47 // call methods GetMinimum and GetMaximum 48 Console.WriteLine( "Lowest grade is {0} Highest grade is {1} ", 49 GetMinimum(), GetMaximum() ); 50 51 // call OutputBarChart to print grade distribution chart 52 OutputBarChart(); 53 } // end method ProcessGrades 54 55 // find minimum grade 56 public int GetMinimum() 57 { 58 int lowGrade = grades[ 0 ]; // assume grades[ 0 ] is smallest 59 60 // loop through grades array 61 foreach ( int grade in grades ) 62 { 63 // if grade lower than lowGrade, assign it to lowGrade 64 if ( grade < lowGrade ) 65 lowGrade = grade; // new lowest grade 66 } // end for 67 68 return lowGrade; // return lowest grade 69 } // end method GetMinimum 70 71 // find maximum grade 72 public int GetMaximum() 73 { 74 int highGrade = grades[ 0 ]; // assume grades[ 0 ] is largest 75 76 // loop through grades array 77 foreach ( int grade in grades ) 78 { 79 // if grade greater than highGrade, assign it to highGrade 80 if ( grade > highGrade ) 81 highGrade = grade; // new highest grade 82 } // end for 83 84 return highGrade; // return highest grade 85 } // end method GetMaximum 86 87 // determine average grade for test 88 public double GetAverage() 89 { 90 int total = 0; // initialize total 91 92 // sum grades for one student 93 foreach ( int grade in grades ) 94 total += grade; 95 96 // return average of grades 97 return ( double ) total / grades.Length; 98 } // end method GetAverage 99 100 // output bar chart displaying grade distribution 101 public void OutputBarChart() 102 { 103 Console.WriteLine( "Grade distribution:" ); 104 105 // stores frequency of grades in each range of 10 grades 106 int[] frequency = new int[ 11 ]; 107 108 // for each grade, increment the appropriate frequency 109 foreach ( int grade in grades ) 110 ++frequency[ grade / 10 ]; 111 112 // for each grade frequency, print bar in chart 113 for ( int count = 0; count < frequency.Length; count++ ) 114 { 115 // output bar label ( "00-09: ", ..., "90-99: ", "100: " ) 116 if ( count == 10 ) 117 Console.Write( " 100: " ); 118 else 119 Console.Write( "{0:D2}-{1:D2}: ", 120 count * 10, count * 10 + 9 ); 121 122 // print bar of asterisks 123 for ( int stars = 0; stars < frequency[ count ]; stars++ ) 124 Console.Write( "*" ); 125 126 Console.WriteLine(); // start a new line of output 127 } // end outer for 128 } // end method OutputBarChart 129 130 // output the contents of the grades array 131 public void OutputGrades() 132 { 133 Console.WriteLine( "The grades are: " ); 134 135 // output each student's grade 136 for ( int student = 0; student < grades.Length; student++ ) 137 Console.WriteLine( "Student {0,2}: {1,3}", 138 student + 1, grades[ student ] ); 139 } // end method OutputGrades 140 } // end class GradeBook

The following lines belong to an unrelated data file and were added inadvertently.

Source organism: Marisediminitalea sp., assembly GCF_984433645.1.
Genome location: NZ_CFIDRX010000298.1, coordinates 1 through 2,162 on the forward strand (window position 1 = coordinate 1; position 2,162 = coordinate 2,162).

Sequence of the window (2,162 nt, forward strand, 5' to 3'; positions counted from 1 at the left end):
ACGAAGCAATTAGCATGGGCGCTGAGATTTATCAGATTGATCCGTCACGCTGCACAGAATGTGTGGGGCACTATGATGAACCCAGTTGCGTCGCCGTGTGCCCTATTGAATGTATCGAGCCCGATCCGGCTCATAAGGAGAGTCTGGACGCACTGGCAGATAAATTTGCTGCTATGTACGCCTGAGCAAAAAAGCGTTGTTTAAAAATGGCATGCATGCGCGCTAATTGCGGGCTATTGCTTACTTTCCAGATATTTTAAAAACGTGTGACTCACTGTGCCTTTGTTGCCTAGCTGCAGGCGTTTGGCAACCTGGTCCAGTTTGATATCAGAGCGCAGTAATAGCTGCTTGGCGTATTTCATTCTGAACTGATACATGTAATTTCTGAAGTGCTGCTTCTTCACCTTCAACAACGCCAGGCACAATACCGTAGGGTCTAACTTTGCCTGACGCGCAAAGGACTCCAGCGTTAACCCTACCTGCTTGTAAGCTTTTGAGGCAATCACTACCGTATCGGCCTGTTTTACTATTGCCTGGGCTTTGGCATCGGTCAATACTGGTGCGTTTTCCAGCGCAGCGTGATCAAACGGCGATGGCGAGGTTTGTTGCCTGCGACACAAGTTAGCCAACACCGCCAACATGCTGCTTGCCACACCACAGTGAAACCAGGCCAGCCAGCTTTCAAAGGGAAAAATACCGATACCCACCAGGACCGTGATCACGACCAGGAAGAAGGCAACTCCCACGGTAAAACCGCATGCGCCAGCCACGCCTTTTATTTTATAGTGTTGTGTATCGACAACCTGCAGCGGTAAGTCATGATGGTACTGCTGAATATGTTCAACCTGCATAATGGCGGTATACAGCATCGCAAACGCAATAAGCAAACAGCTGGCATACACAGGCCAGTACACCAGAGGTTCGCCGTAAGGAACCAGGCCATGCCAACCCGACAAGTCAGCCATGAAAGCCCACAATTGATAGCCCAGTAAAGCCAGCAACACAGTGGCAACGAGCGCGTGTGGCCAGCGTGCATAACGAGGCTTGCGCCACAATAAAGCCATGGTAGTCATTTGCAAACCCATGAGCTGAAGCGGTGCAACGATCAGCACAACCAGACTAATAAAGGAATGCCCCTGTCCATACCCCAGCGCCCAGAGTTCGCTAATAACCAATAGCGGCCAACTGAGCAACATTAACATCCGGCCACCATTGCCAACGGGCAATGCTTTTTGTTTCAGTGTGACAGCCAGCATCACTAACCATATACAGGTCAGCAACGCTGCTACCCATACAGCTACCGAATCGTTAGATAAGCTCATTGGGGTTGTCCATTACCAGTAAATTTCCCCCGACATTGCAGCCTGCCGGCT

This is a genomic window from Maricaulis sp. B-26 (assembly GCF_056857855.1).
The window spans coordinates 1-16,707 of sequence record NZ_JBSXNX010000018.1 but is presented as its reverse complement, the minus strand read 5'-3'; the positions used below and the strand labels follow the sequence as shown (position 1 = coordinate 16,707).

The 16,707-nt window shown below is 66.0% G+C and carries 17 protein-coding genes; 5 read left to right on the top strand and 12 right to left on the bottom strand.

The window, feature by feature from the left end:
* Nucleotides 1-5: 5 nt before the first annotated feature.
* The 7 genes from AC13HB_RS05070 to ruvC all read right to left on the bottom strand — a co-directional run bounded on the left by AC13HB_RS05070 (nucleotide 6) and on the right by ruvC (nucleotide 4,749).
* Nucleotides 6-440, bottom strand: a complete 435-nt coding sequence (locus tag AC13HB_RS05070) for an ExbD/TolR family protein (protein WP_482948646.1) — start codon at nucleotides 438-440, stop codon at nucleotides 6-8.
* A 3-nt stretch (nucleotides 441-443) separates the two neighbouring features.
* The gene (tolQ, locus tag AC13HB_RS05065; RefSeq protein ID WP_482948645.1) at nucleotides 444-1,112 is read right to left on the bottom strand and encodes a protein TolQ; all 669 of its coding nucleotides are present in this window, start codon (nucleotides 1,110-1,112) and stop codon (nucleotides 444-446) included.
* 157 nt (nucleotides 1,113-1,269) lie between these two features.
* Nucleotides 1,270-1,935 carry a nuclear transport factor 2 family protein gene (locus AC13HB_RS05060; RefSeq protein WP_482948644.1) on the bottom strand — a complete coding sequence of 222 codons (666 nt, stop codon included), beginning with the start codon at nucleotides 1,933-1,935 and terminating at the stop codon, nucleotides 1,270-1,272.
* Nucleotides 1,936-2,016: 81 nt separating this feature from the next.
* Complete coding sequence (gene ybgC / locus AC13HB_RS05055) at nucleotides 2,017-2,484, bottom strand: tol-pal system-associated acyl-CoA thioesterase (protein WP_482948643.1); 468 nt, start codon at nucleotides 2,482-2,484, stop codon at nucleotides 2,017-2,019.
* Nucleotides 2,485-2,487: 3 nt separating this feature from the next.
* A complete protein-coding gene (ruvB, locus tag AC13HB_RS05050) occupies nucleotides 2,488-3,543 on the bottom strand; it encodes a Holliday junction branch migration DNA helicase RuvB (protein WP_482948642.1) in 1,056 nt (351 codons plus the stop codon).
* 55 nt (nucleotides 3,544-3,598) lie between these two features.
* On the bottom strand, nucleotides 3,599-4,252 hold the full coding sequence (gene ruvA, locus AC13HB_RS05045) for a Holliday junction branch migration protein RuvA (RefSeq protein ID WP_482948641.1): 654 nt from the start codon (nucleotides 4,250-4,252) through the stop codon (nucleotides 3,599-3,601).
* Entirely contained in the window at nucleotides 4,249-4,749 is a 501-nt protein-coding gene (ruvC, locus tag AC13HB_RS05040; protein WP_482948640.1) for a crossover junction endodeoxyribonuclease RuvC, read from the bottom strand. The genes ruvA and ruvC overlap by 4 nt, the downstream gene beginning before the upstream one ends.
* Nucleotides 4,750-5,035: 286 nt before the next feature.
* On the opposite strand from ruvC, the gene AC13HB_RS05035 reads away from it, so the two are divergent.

Figure 8.16. Create a GradeBook object using an array of grades.

(This item is displayed on page 364 in the print version)

 1 // Fig. 8.16: GradeBookTest.cs
 2 // Create GradeBook object using an array of grades.
 3 public class GradeBookTest
 4 {
 5 // Main method begins application execution
 6 public static void Main( string[] args )
 7 {
 8 // one-dimensional array of student grades 
 9 int[] gradesArray = { 87, 68, 94, 100, 83, 78, 85, 91, 76, 87 };
10
11 GradeBook myGradeBook = new GradeBook(
12 "CS101 Introduction to C# Programming", gradesArray );
13 myGradeBook.DisplayMessage();
14 myGradeBook.ProcessGrades();
15 } // end Main
16 } // end class GradeBookTest
 
 Welcome to the grade book for
 CS101 Introduction to C# Programming!

 The grades are:

 Student 1: 87
 Student 2: 68
 Student 3: 94
 Student 4: 100
 Student 5: 83
 Student 6: 78
 Student 7: 85
 Student 8: 91
 Student 9: 76
 Student 10: 87

 Class average is 84.90
 Lowest grade is 68
 Highest grade is 100

 Grade distribution:
 00-09:
 10-19:
 20-29:
 30-39:
 40-49:
 50-59:
 60-69: *
 70-79: **
 80-89: ****
 90-99: **
 100: *

Method ProcessGrades (lines 3953) contains a series of method calls that result in the output of a report summarizing the grades. Line 42 calls method OutputGrades to print the contents of array grades. Lines 136138 in method OutputGrades use a for statement to output the student grades. A for statement, rather than a foreach, must be used in this case, because lines 137138 use counter variable student's value to output each grade next to a particular student number (see Fig. 8.16). Although array indices start at 0, an instructor would typically number students starting at 1. Thus, lines 137138 output student + 1 as the student number to produce grade labels "Student 1: ", "Student2: " and so on.